EGU21-7044, updated on 26 Jul 2023
EGU General Assembly 2021
© Author(s) 2023. This work is distributed under
the Creative Commons Attribution 4.0 License.

Turbulence permitting air pollution simulation for the Stuttgart metropolitan area - A winter case study

Thomas Schwitalla, Kirsten Warrach-Sagi, Hans-Stefan Bauer, and Volker Wulfmeyer
Thomas Schwitalla et al.
  • University of Hohenheim, Institute of Physics and Meteorology, Stuttgart, Germany (

Currently a strong discussion is ongoing in Germany and Europe whether to ban vehicles from downtown areas in order to lower particle concentrations of e.g. PM10 and NO2. As often only few measurements exist inside city centers, little to nothing is known about the horizontal and vertical distributions of air pollutants. Within the EU demonstration project Open Forecast (, we applied the WRF-Chem model system version 4.0.3 in order to close this knowledge gap. We zoom in the urban area of Stuttgart, a hot spot of air pollution in Germany. The outermost domain with convection-permitting resolution of 1.25 km encompasses parts of Central Europe in order to provide boundary conditions for the inner two domains.

The model system was improved in many ways, e.g., with respect to the representation of land cover, urban canopy, and soil properties, which turned out to be key for an acceptable performance. Furthermore, we developed a sophisticated infrastructure to ingest the required high-resolution emission data, which turned out to be very challenging.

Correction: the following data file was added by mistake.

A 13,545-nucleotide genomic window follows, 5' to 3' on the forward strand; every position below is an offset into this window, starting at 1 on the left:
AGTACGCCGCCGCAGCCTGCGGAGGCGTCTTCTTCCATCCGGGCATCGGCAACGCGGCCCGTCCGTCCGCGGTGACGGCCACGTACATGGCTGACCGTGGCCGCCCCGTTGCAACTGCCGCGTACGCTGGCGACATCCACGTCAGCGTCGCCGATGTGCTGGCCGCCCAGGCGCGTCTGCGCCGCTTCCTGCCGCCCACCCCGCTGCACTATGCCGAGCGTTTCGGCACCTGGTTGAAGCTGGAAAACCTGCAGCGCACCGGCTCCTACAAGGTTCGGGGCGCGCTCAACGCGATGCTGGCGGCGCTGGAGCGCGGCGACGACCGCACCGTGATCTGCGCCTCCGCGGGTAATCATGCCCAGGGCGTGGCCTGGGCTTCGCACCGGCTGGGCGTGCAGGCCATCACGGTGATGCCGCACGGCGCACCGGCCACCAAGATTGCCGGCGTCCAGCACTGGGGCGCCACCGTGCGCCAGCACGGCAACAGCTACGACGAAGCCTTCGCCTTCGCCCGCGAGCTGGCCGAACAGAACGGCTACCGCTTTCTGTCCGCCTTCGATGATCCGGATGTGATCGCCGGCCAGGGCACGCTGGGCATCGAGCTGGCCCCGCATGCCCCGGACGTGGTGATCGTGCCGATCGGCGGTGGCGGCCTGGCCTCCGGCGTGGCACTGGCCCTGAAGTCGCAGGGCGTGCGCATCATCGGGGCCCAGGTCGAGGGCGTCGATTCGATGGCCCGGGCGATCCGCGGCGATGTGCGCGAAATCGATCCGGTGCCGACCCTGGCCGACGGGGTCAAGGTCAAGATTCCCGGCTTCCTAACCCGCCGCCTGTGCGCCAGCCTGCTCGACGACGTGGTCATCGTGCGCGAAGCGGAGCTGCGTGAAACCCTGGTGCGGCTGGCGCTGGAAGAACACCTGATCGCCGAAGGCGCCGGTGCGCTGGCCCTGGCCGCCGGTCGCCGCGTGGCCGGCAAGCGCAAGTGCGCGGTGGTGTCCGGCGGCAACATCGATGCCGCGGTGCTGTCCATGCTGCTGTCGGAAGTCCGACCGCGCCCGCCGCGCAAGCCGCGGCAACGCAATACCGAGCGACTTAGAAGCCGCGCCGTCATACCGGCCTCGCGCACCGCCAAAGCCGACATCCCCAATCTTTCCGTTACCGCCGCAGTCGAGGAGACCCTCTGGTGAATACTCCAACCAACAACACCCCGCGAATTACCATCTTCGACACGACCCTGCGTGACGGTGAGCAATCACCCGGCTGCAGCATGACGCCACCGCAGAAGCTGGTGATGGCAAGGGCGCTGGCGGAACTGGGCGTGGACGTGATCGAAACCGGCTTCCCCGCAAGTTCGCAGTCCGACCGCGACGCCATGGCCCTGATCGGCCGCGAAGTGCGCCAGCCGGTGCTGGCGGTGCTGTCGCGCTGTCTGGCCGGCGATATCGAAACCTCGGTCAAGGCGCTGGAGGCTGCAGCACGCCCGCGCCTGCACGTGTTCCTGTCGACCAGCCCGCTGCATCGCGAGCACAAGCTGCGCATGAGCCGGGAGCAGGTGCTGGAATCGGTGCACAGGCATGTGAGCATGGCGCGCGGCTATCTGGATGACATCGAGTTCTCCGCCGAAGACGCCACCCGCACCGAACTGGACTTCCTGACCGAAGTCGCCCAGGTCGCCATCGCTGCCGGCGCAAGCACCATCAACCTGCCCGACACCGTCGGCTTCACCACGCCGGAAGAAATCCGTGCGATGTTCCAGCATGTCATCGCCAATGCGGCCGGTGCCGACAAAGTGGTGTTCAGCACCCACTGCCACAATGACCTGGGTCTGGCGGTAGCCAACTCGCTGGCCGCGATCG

We show that this model approach is likely the best means to understand and to predict air pollution, as the distribution of their constituents depends strongly and simultaneously on the vertical mixing by turbulence, the mesoscale circulation in the complex urban environment, and orographic environment.

The model system was operated and investigated for a case study of January 21, 2019 during which an alert with respect to the exceedance of PM10 was issued. We present the simulations of meteorological variables as well as PM10 and NO2 and show the complexity of their distribution in the nighttime stable and daytime shallow boundary layer in dependence of the temporal variability of the traffic in the Stuttgart metropolitan area.

To the best of our knowledge, the results reveal for the first time the complex dynamics of air pollution in complex urban space of Stuttgart at a very high spatial and temporal resolution that cannot currently be achieved with measurements.

How to cite: Schwitalla, T., Warrach-Sagi, K., Bauer, H.-S., and Wulfmeyer, V.: Turbulence permitting air pollution simulation for the Stuttgart metropolitan area - A winter case study, EGU General Assembly 2021, online, 19–30 Apr 2021, EGU21-7044,, 2021.

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